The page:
The Container Freight Stations Association has asked the government, which is working on a new multi-modal logistics policy, to allow CFSs to handle more logistics services, especially domestic cargo so that their idling space can be gainfully engaged.
As per the association, the 160-odd CFSs across the ports have been operating at around 40% capacity on one hand, and on wafer-thin margins on the other, as most containers are directly delivered to consignees now.
Due to the increased DPD (direct port delivery) and various Customs-initiated reforms like RMS (risk management systems), all the CFSs are largely underutilised.
They are currently functioning at around 40% of their functional capacity. Earlier as much as 70% of containerised imports were through CFSs, which after the DPD began in 2016, is down to a paltry 25% now.”~ Umesh Grover, secretary-general of the Container Freight Station Association
Further, he said that over 50% of all imports are through DPD facility today which has massively brought down delays and cost for importers, but was quick to add that there is also a problem of over capacity of CFSs, with 160 stations now. Each CFS has can handle 500 TEUs of cargo.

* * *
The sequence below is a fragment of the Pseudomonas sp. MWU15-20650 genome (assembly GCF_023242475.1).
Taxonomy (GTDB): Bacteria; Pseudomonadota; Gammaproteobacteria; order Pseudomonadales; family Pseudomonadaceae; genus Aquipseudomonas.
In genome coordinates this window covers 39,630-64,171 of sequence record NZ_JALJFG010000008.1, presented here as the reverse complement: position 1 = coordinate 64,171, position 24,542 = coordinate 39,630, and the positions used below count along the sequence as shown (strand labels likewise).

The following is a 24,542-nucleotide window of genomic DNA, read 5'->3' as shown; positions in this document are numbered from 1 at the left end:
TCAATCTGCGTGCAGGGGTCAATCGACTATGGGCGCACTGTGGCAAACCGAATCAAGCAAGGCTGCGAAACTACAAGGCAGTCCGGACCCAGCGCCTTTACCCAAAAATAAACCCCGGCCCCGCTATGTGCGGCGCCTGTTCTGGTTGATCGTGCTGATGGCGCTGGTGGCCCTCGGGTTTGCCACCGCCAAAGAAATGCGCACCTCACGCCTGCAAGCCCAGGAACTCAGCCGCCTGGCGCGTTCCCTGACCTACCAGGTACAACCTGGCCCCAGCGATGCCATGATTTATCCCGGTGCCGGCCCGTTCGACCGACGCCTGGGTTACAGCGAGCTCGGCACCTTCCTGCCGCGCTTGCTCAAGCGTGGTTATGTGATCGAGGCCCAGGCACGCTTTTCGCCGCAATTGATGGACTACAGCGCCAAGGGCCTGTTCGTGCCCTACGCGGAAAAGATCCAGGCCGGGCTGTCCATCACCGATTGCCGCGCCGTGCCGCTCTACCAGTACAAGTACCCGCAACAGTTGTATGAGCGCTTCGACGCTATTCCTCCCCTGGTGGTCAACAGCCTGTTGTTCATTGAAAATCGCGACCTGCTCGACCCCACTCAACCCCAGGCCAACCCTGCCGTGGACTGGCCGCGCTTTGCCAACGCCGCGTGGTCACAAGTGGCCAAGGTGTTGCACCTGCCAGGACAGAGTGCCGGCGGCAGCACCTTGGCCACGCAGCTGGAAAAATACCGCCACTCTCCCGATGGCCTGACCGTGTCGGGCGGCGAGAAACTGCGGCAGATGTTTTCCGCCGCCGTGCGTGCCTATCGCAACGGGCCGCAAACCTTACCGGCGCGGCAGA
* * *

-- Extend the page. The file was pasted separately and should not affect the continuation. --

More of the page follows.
Another reason for the losing business is the introduction of RMS by the Customs, which as taken away 60% of the non-DPD business.
He said, that under the RMS regime, almost 60% of the shipments do not need Customs clearance. There is another issue of fees which have just halved from INR 10,000 per day to under INR 5,000 now, he said.
Grover feels that the new logistics policy should allow CFSes to utilise their excess capacity by handling non-exim cargo, especially domestic cargo bound for coastal shipping this could help tide over the crisis of falling business volume and the plunging margins, which have fallen by over 50 per cent from the pre-DPD days.
He added, that the under-utilised CFS capacities can be leveraged to handle non-exim cargo in addition to exim (export-import) cargo by creating virtual boundaries for tracking cargo and personnel movement.
He further said CFSs with a land bank of 25 acres and more should be allowed to provide value-added services like bar-coding, packaging, labelling and repackaging, which can help improve their bottom lines.
CFSs should also be allowed to be used as air freight stations instead of creating new facilities, Grover said that adding light fabrication activities should be also permitted in CFSes which will assist the MSME sector.
“The new logistics policy should allow CFSs with over 25 acres of space to handle multi-modal logistics involving air, road and rail, though only a few of CFSes have a railhead connectivity,” Grover said.